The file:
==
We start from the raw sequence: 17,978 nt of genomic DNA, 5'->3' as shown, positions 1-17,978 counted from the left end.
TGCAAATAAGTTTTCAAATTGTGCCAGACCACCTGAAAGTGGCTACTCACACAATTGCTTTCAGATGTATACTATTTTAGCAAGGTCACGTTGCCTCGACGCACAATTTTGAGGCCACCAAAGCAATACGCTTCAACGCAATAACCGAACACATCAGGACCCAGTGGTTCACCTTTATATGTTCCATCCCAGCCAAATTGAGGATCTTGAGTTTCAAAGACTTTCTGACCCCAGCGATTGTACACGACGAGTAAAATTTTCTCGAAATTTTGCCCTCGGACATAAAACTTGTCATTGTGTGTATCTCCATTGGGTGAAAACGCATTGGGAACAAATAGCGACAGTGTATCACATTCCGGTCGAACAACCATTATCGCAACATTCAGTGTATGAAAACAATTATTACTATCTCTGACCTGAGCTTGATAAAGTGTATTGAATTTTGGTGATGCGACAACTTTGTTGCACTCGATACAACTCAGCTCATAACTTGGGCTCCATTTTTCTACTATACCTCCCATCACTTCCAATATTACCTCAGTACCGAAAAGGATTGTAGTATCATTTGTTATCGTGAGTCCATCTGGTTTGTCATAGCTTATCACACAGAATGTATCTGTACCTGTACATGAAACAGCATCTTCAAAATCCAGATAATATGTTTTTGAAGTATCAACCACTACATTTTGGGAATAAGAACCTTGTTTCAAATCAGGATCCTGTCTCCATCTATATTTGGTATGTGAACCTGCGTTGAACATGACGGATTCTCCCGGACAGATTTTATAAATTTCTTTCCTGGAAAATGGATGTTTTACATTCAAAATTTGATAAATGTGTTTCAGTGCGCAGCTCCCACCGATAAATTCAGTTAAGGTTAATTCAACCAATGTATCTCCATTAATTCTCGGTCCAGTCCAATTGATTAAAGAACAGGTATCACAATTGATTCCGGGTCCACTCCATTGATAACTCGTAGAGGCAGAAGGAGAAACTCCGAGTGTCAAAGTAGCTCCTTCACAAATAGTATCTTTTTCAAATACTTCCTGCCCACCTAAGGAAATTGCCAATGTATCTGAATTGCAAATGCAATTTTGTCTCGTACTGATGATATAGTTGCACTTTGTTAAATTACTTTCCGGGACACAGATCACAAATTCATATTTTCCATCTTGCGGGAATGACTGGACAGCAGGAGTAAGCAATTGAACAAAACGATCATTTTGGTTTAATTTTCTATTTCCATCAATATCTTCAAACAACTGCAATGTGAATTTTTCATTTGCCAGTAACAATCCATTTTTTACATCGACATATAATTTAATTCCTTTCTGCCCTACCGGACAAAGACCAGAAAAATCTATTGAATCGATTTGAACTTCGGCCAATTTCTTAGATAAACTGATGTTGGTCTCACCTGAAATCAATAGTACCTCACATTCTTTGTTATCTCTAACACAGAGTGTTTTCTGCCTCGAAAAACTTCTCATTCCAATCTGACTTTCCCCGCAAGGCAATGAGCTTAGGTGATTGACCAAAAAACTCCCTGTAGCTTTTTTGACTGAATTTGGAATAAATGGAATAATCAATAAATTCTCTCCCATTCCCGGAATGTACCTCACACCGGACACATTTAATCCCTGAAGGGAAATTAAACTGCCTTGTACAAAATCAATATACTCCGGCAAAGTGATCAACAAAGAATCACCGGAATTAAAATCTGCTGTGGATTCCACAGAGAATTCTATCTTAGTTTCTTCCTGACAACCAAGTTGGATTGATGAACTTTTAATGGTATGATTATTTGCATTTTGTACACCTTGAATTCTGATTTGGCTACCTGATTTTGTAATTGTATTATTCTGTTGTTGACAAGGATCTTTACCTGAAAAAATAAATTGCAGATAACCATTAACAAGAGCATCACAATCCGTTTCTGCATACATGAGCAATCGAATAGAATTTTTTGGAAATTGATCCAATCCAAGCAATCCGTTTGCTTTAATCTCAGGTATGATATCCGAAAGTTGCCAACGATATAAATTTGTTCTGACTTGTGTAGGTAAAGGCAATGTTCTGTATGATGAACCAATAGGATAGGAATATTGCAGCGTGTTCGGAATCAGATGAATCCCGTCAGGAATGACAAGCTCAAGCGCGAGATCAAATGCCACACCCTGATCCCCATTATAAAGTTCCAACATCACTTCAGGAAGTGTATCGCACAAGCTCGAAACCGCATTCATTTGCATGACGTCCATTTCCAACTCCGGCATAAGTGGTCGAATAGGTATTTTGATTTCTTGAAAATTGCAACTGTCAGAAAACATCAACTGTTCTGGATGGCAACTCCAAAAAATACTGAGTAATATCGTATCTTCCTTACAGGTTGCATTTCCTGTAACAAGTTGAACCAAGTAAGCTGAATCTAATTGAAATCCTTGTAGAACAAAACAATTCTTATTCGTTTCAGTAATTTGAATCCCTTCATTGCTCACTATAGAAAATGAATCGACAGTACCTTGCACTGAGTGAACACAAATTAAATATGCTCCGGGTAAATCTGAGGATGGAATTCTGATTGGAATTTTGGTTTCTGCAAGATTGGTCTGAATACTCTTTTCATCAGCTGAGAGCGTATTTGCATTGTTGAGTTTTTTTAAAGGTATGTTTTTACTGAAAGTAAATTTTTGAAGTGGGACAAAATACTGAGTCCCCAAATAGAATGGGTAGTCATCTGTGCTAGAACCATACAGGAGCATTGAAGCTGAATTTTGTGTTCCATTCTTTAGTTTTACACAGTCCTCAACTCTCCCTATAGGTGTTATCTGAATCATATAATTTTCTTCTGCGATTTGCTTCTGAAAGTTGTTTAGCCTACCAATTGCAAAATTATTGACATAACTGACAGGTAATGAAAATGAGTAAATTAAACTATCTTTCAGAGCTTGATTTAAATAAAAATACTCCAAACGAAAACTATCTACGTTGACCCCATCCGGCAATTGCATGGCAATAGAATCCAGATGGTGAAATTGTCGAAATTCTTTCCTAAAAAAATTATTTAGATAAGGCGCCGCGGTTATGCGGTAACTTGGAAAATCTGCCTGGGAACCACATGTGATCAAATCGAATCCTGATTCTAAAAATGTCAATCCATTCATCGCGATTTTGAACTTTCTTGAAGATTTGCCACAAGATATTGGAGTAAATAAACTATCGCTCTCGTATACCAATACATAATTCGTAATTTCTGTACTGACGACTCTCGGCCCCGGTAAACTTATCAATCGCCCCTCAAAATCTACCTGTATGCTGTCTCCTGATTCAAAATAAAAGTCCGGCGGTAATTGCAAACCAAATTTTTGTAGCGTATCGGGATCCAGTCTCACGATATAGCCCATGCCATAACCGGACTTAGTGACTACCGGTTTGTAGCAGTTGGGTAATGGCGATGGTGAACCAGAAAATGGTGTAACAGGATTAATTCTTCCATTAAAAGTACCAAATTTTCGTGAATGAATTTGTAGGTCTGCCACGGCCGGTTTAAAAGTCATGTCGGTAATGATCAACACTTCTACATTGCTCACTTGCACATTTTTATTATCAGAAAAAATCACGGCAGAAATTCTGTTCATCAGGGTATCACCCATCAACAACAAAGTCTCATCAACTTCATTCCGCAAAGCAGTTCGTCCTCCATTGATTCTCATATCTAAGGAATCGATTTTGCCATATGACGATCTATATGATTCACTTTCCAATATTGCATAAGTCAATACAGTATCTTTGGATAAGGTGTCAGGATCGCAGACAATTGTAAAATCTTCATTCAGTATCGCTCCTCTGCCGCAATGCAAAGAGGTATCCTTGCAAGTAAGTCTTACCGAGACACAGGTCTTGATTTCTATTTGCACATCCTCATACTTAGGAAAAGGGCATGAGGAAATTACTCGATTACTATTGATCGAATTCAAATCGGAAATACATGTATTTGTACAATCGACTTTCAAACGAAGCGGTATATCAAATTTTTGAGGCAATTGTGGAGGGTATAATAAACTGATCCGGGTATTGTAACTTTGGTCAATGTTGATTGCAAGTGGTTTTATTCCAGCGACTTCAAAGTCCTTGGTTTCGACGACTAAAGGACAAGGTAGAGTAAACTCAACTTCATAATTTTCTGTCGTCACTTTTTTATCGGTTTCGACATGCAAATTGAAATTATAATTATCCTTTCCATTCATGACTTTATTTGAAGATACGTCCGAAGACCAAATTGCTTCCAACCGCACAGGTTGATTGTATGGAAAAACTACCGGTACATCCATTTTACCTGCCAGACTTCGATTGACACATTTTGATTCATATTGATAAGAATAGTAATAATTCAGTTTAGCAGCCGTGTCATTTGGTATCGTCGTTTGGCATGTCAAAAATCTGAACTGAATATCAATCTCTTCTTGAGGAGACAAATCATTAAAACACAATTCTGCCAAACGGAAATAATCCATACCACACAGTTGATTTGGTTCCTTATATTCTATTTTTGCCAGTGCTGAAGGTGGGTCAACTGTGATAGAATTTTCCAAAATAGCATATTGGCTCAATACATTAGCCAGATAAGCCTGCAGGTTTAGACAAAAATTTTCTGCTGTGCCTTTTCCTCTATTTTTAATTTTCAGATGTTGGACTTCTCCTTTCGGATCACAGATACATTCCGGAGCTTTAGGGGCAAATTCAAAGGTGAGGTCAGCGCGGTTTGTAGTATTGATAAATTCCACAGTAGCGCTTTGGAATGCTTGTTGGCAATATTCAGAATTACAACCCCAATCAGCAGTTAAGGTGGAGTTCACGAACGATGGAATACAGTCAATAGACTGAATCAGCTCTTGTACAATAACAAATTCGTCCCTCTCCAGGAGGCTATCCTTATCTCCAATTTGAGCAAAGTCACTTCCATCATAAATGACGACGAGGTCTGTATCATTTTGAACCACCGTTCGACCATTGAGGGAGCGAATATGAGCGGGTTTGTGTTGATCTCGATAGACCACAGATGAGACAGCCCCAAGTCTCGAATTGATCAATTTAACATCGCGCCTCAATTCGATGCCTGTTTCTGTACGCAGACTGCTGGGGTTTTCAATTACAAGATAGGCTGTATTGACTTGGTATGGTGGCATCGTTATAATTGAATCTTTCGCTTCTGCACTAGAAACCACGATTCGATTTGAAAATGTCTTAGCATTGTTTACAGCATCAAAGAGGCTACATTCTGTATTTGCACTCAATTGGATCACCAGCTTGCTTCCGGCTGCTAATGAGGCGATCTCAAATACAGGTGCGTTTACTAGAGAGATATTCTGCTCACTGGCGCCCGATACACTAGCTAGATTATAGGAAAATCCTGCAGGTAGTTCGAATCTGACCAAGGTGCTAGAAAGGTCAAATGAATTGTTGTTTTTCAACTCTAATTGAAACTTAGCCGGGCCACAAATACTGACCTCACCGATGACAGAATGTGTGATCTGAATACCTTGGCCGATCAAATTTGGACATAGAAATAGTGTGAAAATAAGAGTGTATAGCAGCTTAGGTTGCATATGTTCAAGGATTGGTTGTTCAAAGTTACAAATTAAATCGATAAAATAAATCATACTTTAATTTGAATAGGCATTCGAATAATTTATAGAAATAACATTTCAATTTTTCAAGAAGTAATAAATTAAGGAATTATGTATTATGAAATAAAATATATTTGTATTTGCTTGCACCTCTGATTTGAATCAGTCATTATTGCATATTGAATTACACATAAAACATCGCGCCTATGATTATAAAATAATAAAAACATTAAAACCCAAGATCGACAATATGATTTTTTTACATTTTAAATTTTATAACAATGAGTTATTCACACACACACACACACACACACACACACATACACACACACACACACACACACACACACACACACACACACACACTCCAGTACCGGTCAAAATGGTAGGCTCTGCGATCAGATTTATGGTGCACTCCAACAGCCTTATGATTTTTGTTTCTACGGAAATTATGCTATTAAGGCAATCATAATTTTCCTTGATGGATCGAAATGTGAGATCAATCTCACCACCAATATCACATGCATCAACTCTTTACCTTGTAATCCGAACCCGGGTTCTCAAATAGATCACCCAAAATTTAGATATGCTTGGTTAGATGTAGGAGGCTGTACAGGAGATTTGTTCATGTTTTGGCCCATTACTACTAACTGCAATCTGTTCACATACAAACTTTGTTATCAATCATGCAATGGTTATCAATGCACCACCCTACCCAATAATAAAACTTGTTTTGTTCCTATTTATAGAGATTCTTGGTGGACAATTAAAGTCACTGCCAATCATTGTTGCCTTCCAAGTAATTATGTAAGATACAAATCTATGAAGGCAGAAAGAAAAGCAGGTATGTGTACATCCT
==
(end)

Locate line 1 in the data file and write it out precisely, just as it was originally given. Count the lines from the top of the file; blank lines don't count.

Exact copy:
We start from the raw sequence: 17,978 nt of genomic DNA, 5'->3' as shown, positions 1-17,978 counted from the left end.